Experts predict when coronavirus second wave could hit Norfolk - and warn of higher death toll

Council bosses are bracing for a second wave of coronavirus from September or October. Picture: Gett

Council bosses are bracing for a second wave of coronavirus from September or October. Picture: Getty Images/iStockphoto - Credit: Getty Images/iStockphoto

The second wave of coronavirus cases is predicted to hit within months, with bosses at Norfolk County Council warning the death toll could be higher than in the first spike.

Tom McCabe, head of paid service at Norfolk County Council. Picture by SIMON FINLAY.

Tom McCabe, head of paid service at Norfolk County Council. Picture by SIMON FINLAY. - Credit: Archant Norfolk

County Hall is making preparations for the next spike in COVID-19 infections and Tom McCabe, head of paid service at the council, said it was likely to begin in September/October.

And he warned the next wave could last longer - and bring more fatalities.

Mr McCabe made the remarks at a meeting of Norfolk County Council’s scrutiny committee, in response to a question from Labour leader Steve Morphew about the second spike.

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Mr McCabe said: “There is general agreement that a second wave will begin through September/October. A peak in possibly January/February/March - there’s still some debate going on about that.

“The key differences predicted are that it will be a longer wave than we saw in the first wave. So that will mean that we will have to operate at a higher level for a longer period of time, that will cause additional stresses.


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“The latest advice is that the peak may well be slightly lower than the first peak, but the length of it will, if we use the term, more than compensate for that.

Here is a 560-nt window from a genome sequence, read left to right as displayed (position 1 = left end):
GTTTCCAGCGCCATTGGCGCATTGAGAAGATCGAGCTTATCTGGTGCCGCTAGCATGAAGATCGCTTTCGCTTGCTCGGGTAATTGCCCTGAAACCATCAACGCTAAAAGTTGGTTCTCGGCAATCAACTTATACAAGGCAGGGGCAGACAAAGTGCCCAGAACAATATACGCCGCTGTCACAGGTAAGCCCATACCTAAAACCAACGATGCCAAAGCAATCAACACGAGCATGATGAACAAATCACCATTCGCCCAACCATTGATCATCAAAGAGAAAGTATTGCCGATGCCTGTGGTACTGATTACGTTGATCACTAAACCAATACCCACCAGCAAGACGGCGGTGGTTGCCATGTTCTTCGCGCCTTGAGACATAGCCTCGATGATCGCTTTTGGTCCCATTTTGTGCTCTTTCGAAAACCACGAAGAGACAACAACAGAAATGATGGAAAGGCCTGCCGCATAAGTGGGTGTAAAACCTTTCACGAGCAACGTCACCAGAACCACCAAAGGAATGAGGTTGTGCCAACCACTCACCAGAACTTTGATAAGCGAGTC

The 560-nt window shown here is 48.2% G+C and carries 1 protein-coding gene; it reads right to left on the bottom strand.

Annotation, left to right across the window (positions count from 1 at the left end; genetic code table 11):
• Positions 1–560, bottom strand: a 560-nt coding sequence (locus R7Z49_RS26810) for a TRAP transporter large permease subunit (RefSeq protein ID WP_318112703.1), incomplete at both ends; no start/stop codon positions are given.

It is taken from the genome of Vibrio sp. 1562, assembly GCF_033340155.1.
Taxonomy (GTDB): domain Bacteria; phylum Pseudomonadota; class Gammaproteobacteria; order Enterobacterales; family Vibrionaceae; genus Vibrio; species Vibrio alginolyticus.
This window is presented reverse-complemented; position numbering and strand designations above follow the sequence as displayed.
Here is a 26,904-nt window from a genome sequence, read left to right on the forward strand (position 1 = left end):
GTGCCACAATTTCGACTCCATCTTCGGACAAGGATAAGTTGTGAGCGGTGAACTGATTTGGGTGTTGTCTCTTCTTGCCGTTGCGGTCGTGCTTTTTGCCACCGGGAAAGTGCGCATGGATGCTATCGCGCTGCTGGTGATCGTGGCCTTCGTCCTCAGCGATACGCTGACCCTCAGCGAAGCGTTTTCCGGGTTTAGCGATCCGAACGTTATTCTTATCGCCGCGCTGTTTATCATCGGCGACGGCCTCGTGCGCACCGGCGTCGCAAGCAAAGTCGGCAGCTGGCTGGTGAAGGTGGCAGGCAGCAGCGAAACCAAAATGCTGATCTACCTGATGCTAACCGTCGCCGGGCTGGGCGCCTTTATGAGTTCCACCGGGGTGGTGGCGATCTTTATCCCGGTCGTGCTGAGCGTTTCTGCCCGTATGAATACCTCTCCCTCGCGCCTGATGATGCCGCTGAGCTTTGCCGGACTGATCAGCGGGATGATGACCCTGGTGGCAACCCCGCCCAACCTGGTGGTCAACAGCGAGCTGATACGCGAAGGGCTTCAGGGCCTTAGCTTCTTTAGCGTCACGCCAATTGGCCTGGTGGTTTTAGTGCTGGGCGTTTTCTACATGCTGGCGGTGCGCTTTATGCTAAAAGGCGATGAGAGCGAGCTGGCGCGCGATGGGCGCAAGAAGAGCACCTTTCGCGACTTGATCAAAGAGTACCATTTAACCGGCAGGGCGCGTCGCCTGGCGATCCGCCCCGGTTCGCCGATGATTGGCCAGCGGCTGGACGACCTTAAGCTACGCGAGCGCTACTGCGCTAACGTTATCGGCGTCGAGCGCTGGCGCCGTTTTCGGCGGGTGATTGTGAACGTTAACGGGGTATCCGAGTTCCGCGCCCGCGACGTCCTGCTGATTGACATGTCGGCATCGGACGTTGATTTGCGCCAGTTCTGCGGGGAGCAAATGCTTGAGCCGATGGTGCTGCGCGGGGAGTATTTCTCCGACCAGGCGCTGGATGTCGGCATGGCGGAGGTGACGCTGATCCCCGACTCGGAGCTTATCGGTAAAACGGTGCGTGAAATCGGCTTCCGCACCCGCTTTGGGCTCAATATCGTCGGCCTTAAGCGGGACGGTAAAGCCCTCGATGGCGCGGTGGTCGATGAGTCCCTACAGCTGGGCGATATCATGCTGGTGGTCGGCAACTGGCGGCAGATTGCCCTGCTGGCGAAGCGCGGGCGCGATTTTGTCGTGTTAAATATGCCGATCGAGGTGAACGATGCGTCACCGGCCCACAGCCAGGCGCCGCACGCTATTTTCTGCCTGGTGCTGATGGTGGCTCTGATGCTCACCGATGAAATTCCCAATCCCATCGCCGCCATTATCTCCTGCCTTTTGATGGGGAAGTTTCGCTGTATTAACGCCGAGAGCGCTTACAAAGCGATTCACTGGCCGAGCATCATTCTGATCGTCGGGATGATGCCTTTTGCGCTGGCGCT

“And the initial prediction is that we would see a higher number of fatalities nationally through a second wave.

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“Some of the things they are looking at with national modelling is what type of lockdown do they try to model within this.

“I think it’s fair to say that nationally, government would be reluctant to go to a full lockdown that we had in the first wave.

“Certainly things like schools, I would expect the government will make every effort to keep schools open. So the severity of measures introduced will have an impact on fatality and infection rates.”

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Mr McCabe said the severity of winter flu and bad weather could also have an impact on what pressure the NHS comes under.

And he added: “The Brexit issue will impact us at the end of December, regardless, and that could have material impact, both on the lead up and post-Brexit, getting materials, food, supplies, medicine into the country.

“There’s quite a few variables in there, but the latest advice is a gentle ramp up through autumn, but as we get into November/December, we expect things to get more serious.”

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